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Modern technology can help soldiers learn faster during fight

This technique could eventually become part of a suite of tools embedded on the next generation combat vehicle, offering cognitive services and devices for warfighters in distributed coalition environments, said Rajgopal Kannan, a researcher, from the US Army Research Laboratory.

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A novel machine learning technique could help soldiers to learn 13 times faster than conventional methods as well as help save lives, say researchers, including one of Indian-origin.
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A novel machine learning technique could help soldiers to learn 13 times faster than conventional methods as well as help save lives, say researchers, including one of Indian-origin.

Using a low-cost, lightweight hardware and implementing collaborative filtering — a well-known machine learning technique — the team found that soldiers are able to decipher hints of information faster and more quickly deploy solutions, such as recognizing threats like a vehicle-borne improvised explosive device, or potential danger zones from aerial war zone images.

This work is part of Army's larger focus on artificial intelligence and machine learning research initiatives pursued to help to gain a strategic advantage and ensure warfighter superiority with applications such as on-field adaptive processing and tactical computing, he said.
Soldier Image, pixabay

This technique could eventually become part of a suite of tools embedded on the next generation combat vehicle, offering cognitive services and devices for warfighters in distributed coalition environments, said Rajgopal Kannan, a researcher, from the US Army Research Laboratory.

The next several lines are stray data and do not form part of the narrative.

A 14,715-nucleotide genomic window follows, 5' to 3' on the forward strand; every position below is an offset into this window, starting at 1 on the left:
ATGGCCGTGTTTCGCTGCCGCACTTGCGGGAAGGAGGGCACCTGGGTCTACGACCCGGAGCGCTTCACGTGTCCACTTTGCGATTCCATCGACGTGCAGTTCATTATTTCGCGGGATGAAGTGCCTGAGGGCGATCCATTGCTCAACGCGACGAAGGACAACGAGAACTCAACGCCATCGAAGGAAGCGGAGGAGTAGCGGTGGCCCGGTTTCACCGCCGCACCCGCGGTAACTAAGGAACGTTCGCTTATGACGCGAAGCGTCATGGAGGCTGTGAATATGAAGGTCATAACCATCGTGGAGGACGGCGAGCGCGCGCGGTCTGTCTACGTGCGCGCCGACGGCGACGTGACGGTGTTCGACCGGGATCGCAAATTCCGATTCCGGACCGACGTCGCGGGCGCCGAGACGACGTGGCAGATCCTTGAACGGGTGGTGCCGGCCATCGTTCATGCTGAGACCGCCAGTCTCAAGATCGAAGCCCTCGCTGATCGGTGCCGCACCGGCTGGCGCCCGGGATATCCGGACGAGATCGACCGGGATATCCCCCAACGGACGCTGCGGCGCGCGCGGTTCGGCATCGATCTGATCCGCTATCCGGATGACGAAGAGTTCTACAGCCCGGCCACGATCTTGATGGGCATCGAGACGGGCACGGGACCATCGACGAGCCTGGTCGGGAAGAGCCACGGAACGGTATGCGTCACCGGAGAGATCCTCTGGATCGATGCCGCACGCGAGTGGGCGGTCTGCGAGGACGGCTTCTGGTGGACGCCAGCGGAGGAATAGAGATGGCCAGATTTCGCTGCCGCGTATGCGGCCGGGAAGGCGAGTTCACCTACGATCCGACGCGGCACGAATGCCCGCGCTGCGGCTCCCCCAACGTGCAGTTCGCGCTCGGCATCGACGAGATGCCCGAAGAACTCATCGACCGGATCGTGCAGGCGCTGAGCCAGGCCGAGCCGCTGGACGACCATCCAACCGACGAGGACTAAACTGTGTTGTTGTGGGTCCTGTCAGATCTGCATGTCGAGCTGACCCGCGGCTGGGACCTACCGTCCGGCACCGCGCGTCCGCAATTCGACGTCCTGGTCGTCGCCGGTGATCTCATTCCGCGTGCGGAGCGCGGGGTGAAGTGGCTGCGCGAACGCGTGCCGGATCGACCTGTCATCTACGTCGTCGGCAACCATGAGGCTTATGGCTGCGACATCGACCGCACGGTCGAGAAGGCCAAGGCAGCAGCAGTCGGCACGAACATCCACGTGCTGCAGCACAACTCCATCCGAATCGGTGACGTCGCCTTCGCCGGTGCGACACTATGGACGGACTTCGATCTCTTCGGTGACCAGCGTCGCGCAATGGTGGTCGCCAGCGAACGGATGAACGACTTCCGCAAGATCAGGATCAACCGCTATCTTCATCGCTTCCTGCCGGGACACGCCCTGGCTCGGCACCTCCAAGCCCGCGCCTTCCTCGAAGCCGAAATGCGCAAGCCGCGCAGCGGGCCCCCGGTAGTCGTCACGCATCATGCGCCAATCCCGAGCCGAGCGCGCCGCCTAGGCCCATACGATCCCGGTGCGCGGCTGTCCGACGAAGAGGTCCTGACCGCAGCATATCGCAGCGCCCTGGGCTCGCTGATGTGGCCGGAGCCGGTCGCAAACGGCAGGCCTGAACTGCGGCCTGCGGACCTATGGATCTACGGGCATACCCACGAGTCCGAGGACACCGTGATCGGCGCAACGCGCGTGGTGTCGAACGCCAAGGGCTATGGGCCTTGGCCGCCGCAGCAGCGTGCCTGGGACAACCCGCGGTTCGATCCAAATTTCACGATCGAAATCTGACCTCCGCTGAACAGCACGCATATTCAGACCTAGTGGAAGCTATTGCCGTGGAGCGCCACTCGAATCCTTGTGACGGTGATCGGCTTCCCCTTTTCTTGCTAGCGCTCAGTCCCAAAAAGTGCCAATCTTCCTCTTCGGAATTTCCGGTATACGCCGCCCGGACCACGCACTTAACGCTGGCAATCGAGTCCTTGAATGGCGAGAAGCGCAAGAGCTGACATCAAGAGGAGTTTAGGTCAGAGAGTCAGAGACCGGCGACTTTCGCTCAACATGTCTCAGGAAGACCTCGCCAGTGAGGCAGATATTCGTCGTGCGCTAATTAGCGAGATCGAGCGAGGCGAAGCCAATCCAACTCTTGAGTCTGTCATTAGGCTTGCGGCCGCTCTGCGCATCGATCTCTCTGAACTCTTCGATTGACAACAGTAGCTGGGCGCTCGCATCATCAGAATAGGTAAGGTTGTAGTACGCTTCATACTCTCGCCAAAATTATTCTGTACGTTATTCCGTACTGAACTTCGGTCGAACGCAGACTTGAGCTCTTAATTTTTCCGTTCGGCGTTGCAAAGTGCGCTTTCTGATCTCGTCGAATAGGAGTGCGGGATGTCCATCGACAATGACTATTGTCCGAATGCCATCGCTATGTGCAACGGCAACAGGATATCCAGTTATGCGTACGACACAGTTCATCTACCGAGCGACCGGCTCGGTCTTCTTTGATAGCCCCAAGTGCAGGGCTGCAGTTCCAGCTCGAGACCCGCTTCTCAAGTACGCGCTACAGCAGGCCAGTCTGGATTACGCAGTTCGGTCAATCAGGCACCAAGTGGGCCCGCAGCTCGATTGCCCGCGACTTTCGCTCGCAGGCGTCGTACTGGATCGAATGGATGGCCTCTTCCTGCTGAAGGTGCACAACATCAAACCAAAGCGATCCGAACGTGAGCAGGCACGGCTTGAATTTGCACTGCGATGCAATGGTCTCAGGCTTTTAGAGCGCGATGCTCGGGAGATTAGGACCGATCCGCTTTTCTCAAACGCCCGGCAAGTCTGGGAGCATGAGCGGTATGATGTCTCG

This work is part of Army’s larger focus on artificial intelligence and machine learning research initiatives pursued to help to gain a strategic advantage and ensure warfighter superiority with applications such as on-field adaptive processing and tactical computing, he said.

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The paper on this new research won the best-paper award at the 26th ACM/SIGDA International Symposium on Field Programmable Gate Arrays in Monterey, California in February. (IANS)

 

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These Highly effective First Aid medicines for soldiers to be available to the common Man too in India

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Indian Army (representative image), Wikimedia

– by Rupesh Dutta

New Delhi, May 16, 2017: To ensure immediate and effective medication to soldiers and the public in the event of terror attacks and accidents, the Defence Research & Development Organisation (DRDO) has developed medicines such as a wound-healing gel and freeze-resistant saline water that are extremely helpful at higher altitudes in saving lives in the absence of doctors.

The Institute of Nuclear Medicine and Allied Sciences (INMAS) — DRDO’s Delhi-based bio-medical and clinical research lab — has so far been providing the medicines to the Army and Central Armed Police Forces (CAPF) — but now it is also planning to collaborate with the premier AIIMS health facility to take these to the common people.